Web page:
The Women's Entrepreneurship Survey revealed that one out of five female entrepreneurs establish their own business because of the financial crises they experience after cases such as death and divorce.
According to the survey, which was jointly conducted by Middle Eastern Technical University (METU) and Garanti Bank by interviewing 304 female entrepreneurs, 61 percent of female entrepreneurs are university-educated and three-fourths of them are married. The raising of capital, bureaucratic transactions, being a woman and managing family life are the major problems that were faced in the process of setting up a business.
Nafiz Karadere, a deputy general manager at Garanti Bank, said that the public sector, the private sector and civil society should equally take over responsibility for supporting women's entrepreneurship. Karadere indicated that the studies that they have been conducting since 2006 with the intention of discovering women's potential reveal that the majority of women entrepreneurs feel inadequate in courage, financing and education. In reference to Garanti Bank's remarkable studies, which have been appreciated by international organizations, Karadere said that they thus far have provided funding of TL 2.8 billion ($1.05 billion) to female business owners and companies that have women as controlling shareholders by offering special payment options with the aim of bringing financial solutions to women entrepreneurs' problems.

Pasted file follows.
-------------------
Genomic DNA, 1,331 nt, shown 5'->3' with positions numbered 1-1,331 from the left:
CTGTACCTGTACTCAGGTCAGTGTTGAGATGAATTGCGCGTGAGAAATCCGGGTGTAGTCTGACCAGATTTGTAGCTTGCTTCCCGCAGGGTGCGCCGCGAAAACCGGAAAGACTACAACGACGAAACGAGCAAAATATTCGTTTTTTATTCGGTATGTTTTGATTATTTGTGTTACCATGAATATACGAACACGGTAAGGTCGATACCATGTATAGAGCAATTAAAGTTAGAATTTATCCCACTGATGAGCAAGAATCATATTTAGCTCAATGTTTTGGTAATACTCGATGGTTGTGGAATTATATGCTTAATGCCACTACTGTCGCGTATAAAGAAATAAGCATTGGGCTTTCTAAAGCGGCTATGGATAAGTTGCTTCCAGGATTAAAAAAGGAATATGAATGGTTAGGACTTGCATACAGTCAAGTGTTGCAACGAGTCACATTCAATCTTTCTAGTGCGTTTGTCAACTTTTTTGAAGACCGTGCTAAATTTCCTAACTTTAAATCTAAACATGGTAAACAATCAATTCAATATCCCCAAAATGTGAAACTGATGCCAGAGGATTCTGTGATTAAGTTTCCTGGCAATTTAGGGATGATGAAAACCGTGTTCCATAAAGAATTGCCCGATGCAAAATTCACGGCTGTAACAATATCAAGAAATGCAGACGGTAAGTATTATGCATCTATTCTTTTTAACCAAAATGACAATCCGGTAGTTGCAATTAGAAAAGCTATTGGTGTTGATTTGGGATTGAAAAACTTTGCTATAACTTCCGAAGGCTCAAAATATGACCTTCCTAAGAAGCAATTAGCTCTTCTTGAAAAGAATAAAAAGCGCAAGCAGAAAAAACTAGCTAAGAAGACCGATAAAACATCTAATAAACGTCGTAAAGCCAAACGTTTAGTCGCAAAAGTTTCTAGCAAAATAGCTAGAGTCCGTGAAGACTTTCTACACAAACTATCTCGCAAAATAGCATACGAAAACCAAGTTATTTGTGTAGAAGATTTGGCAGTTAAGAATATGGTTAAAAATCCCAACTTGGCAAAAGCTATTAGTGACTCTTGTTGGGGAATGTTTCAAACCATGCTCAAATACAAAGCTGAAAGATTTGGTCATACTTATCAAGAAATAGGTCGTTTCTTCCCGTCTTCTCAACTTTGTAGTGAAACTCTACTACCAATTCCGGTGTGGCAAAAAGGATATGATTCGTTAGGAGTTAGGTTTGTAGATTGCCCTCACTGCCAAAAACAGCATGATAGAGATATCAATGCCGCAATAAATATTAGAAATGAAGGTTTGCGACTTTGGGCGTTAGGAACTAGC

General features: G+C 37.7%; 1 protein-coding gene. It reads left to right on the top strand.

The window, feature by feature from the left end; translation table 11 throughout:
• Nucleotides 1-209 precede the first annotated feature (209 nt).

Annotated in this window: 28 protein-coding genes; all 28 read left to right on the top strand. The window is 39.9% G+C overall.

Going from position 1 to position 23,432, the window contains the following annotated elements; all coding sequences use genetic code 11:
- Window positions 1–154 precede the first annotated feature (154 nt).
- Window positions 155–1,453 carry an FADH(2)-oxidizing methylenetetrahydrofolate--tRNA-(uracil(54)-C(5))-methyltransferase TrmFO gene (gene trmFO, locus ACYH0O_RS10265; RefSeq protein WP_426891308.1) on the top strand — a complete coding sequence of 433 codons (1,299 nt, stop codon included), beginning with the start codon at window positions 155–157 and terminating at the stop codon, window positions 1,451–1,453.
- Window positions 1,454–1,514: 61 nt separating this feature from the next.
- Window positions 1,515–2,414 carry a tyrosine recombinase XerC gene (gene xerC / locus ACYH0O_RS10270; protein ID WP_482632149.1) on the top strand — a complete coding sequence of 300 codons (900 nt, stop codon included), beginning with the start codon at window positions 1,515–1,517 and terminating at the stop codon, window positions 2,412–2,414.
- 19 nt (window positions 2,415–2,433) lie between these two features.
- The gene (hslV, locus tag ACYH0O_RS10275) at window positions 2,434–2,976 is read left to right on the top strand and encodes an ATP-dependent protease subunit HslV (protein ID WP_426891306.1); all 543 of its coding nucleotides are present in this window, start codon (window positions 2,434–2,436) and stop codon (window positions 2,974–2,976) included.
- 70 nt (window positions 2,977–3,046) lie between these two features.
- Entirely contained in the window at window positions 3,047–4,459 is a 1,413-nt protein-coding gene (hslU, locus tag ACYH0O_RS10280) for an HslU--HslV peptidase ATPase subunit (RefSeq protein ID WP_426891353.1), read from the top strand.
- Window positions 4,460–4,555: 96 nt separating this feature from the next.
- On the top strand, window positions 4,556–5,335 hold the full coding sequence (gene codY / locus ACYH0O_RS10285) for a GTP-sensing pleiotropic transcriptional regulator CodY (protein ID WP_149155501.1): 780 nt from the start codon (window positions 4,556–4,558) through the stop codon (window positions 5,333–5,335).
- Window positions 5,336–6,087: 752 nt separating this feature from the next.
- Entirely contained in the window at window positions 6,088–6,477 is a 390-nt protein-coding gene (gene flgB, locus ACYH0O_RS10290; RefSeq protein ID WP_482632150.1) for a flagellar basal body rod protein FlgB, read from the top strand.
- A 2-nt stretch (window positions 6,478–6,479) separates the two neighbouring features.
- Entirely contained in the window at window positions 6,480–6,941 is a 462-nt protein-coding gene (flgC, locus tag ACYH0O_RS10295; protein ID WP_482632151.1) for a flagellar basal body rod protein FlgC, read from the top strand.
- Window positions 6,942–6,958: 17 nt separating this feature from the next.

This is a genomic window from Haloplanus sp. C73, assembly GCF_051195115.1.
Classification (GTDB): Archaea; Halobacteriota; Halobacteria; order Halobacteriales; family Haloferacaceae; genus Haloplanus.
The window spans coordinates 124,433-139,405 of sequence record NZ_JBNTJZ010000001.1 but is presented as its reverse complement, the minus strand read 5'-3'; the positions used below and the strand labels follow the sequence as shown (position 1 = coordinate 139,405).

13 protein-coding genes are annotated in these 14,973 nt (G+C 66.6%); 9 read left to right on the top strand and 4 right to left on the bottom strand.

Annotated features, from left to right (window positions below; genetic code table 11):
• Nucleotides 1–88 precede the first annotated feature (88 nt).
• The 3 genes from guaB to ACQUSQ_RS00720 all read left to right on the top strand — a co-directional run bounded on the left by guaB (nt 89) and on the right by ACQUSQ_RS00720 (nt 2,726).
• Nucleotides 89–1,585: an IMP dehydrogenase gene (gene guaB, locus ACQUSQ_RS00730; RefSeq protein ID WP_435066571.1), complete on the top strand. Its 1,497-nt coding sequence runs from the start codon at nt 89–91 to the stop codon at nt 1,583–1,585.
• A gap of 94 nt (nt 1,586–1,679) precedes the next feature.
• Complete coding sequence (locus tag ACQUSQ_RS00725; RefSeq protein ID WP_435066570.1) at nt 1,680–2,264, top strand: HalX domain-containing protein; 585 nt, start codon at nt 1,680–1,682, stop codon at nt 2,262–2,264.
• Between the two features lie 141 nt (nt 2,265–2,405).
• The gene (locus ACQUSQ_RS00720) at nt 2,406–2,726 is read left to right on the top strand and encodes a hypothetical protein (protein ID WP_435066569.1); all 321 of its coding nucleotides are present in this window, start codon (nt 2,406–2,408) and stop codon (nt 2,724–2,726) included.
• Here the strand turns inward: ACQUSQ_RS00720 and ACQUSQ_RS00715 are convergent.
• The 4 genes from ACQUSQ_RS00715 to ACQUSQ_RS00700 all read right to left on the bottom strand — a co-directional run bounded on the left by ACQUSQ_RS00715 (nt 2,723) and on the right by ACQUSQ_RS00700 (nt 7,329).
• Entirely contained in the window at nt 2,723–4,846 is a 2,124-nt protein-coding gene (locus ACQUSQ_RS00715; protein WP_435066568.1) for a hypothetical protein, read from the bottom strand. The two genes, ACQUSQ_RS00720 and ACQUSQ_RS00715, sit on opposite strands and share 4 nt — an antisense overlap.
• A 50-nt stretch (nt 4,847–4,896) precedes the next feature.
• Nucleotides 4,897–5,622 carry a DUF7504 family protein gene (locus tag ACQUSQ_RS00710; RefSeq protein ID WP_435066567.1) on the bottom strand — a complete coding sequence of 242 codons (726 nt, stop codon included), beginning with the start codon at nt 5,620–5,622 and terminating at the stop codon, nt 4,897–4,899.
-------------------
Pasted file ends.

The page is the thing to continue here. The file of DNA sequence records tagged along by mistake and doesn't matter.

The best way to support female entrepreneurship is to strengthen them on their way to setting up their own businesses, Karadere said, stressing that women with economic power will be more influential in the political arena.
Yıldız Ecevit, the head of the Department of Women Studies at METU, said that entrepreneurial women are women who improve the welfare of their families, suggesting that an environment is needed to bolster gender equality and to support women in business life.
The survey, which was conducted with female entrepreneurs aged between 22 and 68, indicates that 56 percent of female entrepreneurs do not experience problems related to being woman. In addition, 66 percent of female entrepreneurs are above the age of 40, while 87 percent of them established their business after the age of 35, and 84 percent of them gained experience in other jobs before setting up their own businesses. The study also shows that the higher education women received, the better self-confidence and courage they had. Moreover, 71 percent of respondents said that apart from their savings, they borrow loans from banks and receive financial support from the Small and Medium Enterprises Development Organization (KOSGEB) to expand their businesses due to reasons such as gaining recognition in the market, branding and diversifying their services and products. According to the survey results, 82 percent of women entrepreneurs carry on a business in the service sector, and 40 percent are engaged in trade and sales. The fact that 75 percent of businesses operated by women were established in and after 2000 points to the significance of policies and practices that promoted women's entrepreneurship in this period.